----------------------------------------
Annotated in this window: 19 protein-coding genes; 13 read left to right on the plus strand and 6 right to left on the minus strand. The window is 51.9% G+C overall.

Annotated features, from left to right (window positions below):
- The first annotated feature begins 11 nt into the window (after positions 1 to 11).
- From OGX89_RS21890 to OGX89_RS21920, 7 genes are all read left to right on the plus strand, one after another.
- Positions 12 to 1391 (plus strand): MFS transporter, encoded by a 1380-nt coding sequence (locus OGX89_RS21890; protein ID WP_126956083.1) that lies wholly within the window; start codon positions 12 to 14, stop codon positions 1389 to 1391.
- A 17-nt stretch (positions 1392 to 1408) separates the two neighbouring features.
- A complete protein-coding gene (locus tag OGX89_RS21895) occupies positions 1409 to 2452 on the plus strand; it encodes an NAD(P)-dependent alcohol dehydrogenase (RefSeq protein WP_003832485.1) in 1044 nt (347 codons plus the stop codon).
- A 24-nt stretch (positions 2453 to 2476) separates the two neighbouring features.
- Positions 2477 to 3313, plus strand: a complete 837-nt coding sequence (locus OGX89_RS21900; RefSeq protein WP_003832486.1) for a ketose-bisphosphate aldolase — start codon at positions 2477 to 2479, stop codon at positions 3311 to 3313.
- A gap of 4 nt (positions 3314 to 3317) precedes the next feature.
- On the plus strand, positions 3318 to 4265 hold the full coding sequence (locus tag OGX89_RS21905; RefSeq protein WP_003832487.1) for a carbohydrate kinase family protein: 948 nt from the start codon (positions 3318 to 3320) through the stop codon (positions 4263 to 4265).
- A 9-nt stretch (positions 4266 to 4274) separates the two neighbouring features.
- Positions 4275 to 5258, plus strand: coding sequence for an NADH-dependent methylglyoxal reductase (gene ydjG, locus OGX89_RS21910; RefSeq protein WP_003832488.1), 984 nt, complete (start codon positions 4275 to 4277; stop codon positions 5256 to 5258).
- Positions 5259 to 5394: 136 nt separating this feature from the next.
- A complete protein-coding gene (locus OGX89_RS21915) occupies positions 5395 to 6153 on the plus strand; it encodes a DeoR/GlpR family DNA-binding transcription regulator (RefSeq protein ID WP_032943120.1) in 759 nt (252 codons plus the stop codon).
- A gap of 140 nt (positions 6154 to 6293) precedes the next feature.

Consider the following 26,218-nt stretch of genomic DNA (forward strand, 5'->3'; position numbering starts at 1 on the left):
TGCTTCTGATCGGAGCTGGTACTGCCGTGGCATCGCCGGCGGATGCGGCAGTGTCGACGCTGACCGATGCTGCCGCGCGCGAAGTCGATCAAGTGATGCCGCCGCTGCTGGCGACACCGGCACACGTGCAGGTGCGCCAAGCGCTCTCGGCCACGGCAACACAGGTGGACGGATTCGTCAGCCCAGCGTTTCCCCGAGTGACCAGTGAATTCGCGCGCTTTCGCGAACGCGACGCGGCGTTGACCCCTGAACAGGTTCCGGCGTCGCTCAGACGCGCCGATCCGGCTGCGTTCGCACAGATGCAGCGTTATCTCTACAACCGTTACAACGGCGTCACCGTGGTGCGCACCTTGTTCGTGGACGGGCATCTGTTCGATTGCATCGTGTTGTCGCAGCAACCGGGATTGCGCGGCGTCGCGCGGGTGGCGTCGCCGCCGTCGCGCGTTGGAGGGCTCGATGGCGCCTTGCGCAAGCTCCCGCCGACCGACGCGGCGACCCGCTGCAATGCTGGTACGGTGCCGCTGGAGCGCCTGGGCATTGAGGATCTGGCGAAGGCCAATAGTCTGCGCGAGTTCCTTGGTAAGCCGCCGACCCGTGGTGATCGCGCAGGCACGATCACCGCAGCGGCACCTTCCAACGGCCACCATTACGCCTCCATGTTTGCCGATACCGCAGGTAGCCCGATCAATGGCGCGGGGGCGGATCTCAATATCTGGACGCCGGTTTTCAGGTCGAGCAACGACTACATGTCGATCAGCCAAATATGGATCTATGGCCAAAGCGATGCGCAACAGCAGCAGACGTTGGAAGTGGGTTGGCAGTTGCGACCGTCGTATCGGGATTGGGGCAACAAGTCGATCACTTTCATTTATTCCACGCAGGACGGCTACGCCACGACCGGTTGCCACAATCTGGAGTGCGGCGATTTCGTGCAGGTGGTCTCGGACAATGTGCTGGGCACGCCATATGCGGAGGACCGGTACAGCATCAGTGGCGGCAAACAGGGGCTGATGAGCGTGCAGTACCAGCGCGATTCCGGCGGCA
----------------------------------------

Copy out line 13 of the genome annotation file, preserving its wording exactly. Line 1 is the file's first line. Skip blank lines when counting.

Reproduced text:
- Positions 4275 to 5258, plus strand: coding sequence for an NADH-dependent methylglyoxal reductase (gene ydjG, locus OGX89_RS21910; RefSeq protein WP_003832488.1), 984 nt, complete (start codon positions 4275 to 4277; stop codon positions 5256 to 5258).